Saturday, October 20, 2007

What's it all taught me?

In the two and a half years it took me to conceive, write and polish Healing Chiron, here's what I've learned:

1) Any bumbleskin can write a book. The hard part is crafting it into a story that contains not only good, fluid prose, but also the essential elements of a tale. Things like voice, stakes, bridging conflict - I never totally comprehended the importance of these things three years ago.

2) Don't tell anyone you're writing a book until it's at Borders. Avoiding this mistake is SO hard, but, dang, I want to vomit whenever I see certain people coming who know what I'm doing. "So how come I don't see your book at Walden's?" "What's taking so long? Do you need some addresses of publishers?" The absolute worst came when a relative pointed out that writing books is an excellent source of "Passive Income". Passive as in 'no effort required'....just sit back and collect the residuals. Gak. This, after I've poured over a thousand hours of effort into Healing Chiron. No discounted copies for him.

3) Patience reigns supreme. If writing it didn't take long, marketing it will. I got my first request for a full on July 24, and I remember hoping to hear back in a week. And why not? She only took a few weeks to say she liked the first 100 pages, and surely she goes through her fulls faster than her partials. Fortunately, three more 'request for fulls' have staggered in since and the days are moving faster.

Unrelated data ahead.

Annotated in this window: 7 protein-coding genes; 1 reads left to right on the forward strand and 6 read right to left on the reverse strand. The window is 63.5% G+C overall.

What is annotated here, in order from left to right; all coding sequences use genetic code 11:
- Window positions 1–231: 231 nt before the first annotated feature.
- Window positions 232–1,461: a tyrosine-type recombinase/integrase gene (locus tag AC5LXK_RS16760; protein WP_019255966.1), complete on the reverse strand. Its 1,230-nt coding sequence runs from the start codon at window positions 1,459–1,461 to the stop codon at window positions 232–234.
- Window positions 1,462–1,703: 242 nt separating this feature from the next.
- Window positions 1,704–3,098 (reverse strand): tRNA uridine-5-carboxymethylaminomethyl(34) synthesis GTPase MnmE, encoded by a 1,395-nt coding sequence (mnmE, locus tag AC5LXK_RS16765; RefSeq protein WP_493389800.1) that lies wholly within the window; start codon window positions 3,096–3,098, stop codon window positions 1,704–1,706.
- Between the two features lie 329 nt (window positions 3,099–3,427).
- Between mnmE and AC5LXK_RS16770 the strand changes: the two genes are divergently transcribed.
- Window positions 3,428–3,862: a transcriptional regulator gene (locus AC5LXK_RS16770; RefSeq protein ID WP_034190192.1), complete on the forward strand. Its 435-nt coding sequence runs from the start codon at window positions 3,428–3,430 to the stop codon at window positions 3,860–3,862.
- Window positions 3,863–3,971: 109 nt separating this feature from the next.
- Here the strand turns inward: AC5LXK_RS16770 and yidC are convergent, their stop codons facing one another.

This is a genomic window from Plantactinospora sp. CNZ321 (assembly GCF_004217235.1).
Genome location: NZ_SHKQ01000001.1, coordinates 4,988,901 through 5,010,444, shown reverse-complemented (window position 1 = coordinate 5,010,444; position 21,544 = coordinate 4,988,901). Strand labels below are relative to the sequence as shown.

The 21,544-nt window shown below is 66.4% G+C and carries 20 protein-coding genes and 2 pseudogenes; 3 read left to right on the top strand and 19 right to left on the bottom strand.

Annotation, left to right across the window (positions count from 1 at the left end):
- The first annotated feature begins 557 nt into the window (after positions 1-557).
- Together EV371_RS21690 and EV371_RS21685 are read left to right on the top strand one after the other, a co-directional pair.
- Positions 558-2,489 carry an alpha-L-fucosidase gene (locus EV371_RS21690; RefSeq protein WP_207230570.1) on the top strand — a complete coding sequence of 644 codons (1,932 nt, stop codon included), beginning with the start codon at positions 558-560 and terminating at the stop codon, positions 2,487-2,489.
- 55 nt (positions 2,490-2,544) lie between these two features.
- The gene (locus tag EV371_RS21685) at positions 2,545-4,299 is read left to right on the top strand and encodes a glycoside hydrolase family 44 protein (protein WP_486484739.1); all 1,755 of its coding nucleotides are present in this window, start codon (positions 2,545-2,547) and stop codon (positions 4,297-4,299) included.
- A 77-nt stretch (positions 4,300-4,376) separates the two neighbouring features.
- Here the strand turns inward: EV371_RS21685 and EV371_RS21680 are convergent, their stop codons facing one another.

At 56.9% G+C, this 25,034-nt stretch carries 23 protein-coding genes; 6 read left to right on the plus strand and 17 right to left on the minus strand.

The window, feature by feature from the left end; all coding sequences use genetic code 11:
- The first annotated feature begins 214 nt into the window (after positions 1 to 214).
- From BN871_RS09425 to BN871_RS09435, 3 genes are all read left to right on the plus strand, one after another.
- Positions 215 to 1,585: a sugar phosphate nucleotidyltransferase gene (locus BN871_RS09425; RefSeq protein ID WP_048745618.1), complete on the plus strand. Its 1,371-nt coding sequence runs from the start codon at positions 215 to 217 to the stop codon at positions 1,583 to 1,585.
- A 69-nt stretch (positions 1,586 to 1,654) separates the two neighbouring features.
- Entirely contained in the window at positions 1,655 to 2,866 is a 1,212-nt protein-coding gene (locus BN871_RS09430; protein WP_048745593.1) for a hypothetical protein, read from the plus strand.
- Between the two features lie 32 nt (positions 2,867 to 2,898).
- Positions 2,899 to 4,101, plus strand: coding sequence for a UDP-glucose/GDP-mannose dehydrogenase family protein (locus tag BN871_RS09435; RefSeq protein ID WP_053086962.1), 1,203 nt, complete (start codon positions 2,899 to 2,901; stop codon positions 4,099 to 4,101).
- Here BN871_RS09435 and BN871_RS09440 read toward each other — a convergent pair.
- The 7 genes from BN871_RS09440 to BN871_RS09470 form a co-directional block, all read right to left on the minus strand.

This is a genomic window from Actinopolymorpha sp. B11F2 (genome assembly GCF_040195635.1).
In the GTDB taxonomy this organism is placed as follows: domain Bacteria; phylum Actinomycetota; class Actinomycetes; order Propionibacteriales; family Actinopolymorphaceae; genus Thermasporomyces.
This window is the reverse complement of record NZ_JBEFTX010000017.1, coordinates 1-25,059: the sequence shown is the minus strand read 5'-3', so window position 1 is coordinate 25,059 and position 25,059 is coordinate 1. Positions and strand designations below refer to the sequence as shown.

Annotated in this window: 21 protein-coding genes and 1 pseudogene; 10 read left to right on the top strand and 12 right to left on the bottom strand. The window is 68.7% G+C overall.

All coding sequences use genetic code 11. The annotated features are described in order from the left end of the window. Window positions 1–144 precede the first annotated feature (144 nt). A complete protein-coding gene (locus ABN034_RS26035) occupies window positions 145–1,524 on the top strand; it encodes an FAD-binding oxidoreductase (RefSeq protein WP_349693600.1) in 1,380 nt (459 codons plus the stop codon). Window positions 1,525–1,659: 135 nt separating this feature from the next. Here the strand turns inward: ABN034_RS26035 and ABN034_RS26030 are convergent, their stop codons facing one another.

4) Believe in yourself. Once your collection of rejection slips causes your manilla folder to bulge, it's easy to believe you've been delusioned about your writing. But don't let the bastards get you down. There's a reason you were put on this ball of dirt and if you think it's because of your writing, then you're probably right. And if that's true, then have's only a matter of time.

5) Know your inner motivations. The fantasy of seeing your book in print is a siren's call that leads to failure. As you craft your novel, if your focus is more upon being published and quitting your day job than it is upon creating something beautiful, well, guess what? You'll probably never be published...unless lulu counts. It's okay to dream, but stay focused on making your story the best it can be.

I'm sure I'll have more once I get a better taste of the publishing world.